Now if you write your math like this: M * v1 = v2, then the M you want is transposed from the one shown above.

So if you’re wondering whether you’ve got the right matrix, just pipe the +X, +Y, and +Z OBJECT-SPACE vectors through the transform and make sure they end up correct in WORLD-SPACE.

First off: Thank you very, very much for the kind help and the time you sacrifice for this!

Okay, so I did this in Excel as it seems there is a problem with my math(understanding)…

I set my cursor position to x:430 y: 300 -> that is the coordinates I’d receive from sdl2.
My Object is by default rendered in the middle of the screen, top Left of it is x:400 y:300.
its size is 12x12 pixel, so the center coordinates are 406/306.

This gives me the following:

x y z
Cursor 430 300 0
Center 406 306 0
Object Front (-Z) 24 -6 0
Object Back (+Z) -24 6 0

Then I Normalize the resulting Objects’ Back vector (Z).
Generally Up (0,1,0) x Objects’-Back (Z) -> Objects’-Right (X) & normalize it
Objects’-Right x Objects’ Back -> Objects’ Up (Y) & normalize it.

Which leaves me with the following Object vectors - reffering to +X +Y +Z if i did not get that wrong:

Name x y z
Object Right (X) 0 0 1
Object Up(Y) ~0,24 ~0,97 0
Object Back (Z) -~0,97 ~0,24 0

Now I create a Matrix as you said:
to “twist” my object vectors into world space vectors by v1*M=v2

Plugging the world coordinates into a matrix leaves me with the following model matrix:

Model x y z w
WorldRight 1 0 0 0
WorldUp 0 ~0,97 ~0,24 0
WorldBack 0 -~0,24 0,97 0
0 0 0 1

I have a scale matrix S to scale the object to 12x12px & a transform matrix T to render it originally in the middle of the screen (400;300)

I create an Identity matrix I. For simplicity I call the model matrix above model and the matrix I create TEMP.
I write it in the order I multiply it - knowing (assuming?) that in code it has to be the reverse direction (last multiplied, first “coded”).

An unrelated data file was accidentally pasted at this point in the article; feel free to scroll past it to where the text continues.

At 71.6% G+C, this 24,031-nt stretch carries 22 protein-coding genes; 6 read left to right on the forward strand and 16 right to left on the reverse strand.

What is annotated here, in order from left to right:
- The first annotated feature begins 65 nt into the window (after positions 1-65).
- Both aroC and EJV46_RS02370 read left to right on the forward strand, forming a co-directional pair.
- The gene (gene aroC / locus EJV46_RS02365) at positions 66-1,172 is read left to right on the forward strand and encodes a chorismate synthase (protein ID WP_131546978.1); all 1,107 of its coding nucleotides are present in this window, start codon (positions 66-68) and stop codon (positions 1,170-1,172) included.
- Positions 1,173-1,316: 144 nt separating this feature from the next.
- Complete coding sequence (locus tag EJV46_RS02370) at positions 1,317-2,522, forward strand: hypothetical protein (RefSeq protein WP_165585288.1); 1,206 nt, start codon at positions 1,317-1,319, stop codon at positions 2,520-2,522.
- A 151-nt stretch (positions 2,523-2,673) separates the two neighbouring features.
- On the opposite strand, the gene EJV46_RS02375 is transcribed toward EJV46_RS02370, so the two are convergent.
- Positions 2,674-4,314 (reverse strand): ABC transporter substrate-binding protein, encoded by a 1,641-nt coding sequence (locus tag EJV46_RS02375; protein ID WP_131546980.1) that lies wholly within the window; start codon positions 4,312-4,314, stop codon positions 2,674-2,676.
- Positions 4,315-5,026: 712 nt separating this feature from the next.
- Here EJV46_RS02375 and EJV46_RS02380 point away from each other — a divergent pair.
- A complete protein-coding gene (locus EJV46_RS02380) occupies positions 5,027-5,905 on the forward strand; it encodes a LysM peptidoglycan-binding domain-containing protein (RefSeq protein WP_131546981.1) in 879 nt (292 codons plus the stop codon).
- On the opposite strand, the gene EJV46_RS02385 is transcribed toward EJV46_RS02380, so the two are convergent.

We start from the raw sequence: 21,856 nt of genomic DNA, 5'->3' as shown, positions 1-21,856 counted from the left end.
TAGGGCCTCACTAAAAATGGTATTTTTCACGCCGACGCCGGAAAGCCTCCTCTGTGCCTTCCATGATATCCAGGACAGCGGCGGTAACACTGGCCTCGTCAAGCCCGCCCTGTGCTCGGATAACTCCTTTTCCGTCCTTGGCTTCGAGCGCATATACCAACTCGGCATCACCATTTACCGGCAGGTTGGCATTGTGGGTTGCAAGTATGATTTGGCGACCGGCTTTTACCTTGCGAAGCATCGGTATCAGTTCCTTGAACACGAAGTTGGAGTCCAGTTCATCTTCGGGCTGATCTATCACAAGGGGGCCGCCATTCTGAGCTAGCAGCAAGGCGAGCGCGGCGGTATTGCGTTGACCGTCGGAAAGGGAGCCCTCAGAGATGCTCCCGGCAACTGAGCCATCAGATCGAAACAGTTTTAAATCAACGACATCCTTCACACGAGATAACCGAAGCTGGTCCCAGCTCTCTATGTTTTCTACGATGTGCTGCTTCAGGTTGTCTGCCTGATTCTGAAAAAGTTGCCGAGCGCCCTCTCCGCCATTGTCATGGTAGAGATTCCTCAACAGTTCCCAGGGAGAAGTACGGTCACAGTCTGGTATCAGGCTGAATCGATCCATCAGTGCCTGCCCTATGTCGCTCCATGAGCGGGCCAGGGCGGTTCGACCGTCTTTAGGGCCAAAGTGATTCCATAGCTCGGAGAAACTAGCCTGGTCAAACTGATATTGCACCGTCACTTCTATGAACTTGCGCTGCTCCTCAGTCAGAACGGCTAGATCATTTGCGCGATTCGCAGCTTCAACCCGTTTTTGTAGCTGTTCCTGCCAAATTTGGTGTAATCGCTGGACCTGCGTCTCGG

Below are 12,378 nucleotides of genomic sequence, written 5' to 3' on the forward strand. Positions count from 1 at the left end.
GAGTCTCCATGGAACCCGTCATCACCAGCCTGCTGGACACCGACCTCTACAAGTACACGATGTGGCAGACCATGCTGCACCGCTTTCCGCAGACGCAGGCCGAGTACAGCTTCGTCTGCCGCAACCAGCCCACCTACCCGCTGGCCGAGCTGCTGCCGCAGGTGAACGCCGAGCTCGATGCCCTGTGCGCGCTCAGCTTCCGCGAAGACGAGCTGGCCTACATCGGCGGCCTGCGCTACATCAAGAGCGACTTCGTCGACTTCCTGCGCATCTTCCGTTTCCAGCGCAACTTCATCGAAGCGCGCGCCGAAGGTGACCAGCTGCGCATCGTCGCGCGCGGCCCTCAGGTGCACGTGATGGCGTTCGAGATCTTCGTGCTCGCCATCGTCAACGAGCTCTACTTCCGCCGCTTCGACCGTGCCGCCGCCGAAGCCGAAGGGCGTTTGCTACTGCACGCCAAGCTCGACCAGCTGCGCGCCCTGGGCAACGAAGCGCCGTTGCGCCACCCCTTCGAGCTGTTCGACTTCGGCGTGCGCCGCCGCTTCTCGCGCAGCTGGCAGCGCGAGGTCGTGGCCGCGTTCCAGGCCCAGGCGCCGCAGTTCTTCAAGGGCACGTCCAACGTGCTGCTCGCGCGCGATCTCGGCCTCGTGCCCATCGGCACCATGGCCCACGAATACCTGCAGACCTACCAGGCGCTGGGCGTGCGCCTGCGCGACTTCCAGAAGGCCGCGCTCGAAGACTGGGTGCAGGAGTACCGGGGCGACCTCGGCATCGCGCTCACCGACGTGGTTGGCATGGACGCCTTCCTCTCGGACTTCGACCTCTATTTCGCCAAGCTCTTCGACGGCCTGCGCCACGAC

Multiplied from right to left:
Scaling: TEMP = S * I;
Rotating: TEMP = model * TEMP;
Transform: TEMP = T * TEMP;
(In the shader it would go like this: Position = projectionviewTEMP*vec4(vertex.xy,0.0f,1.0f) )

The resulting TEMP matrix draws my triangle with z coordinates into the world screen. As I am in Bird perspective in 2D that results in a rather strange picture:

Manipulated vertices x y z w
Top Left 400 300 0 1
Bottom Left 400 ~311,64 -2,91 1
Bottom Right 412 ~311,64 ~-2,91 1
Top Right 412 300 0 1

So even though in 3D it “rotates”, from a 2D orthogonal bird perspective it just looks akward.
What I want to achiev is that e.g. I set my curor exactly 90° from the origin view point (x:400|y:0) to x:430|y:306.

Right now my that leads the matrix to just draw my triangle as it was in th beginning, with the top left at 400|300.
However that should be the bottom left now, while top left should be 412|300 -> everything should be switched one position clockwise:

Default x y
Top Left 400 300
Bottom Left 400 312
Bottom Right 412 312
Top Right 412 300

With the Cursor on 430|306 == 90° from the center:

90° turn x y
Top Left 412 300
Bottom Left 400 300
Bottom Right 400 312
Top Right 412 312

Does that work with the local coordinate system, but without calculating “fixed” angles?